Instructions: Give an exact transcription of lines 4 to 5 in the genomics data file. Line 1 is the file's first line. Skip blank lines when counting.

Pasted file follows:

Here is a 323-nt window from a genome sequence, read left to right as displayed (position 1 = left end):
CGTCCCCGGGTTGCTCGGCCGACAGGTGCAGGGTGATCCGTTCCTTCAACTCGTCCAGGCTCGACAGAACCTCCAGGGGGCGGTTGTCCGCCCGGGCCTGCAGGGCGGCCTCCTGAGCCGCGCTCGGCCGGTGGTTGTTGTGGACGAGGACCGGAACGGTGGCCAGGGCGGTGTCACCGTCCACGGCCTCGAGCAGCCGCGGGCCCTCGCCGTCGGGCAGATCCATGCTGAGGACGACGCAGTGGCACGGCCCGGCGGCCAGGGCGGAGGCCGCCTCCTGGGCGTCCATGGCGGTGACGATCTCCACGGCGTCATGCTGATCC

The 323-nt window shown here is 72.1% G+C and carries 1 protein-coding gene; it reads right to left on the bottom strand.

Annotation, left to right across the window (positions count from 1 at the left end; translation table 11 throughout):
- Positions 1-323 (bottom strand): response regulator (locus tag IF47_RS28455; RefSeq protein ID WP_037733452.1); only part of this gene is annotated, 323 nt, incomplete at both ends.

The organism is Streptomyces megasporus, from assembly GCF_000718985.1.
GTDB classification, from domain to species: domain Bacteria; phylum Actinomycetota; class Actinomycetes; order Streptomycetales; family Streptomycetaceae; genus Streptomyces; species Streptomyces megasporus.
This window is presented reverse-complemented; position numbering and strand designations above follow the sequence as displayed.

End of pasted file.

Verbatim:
Annotation, left to right across the window (positions count from 1 at the left end; translation table 11 throughout):
- Positions 1-323 (bottom strand): response regulator (locus tag IF47_RS28455; RefSeq protein ID WP_037733452.1); only part of this gene is annotated, 323 nt, incomplete at both ends.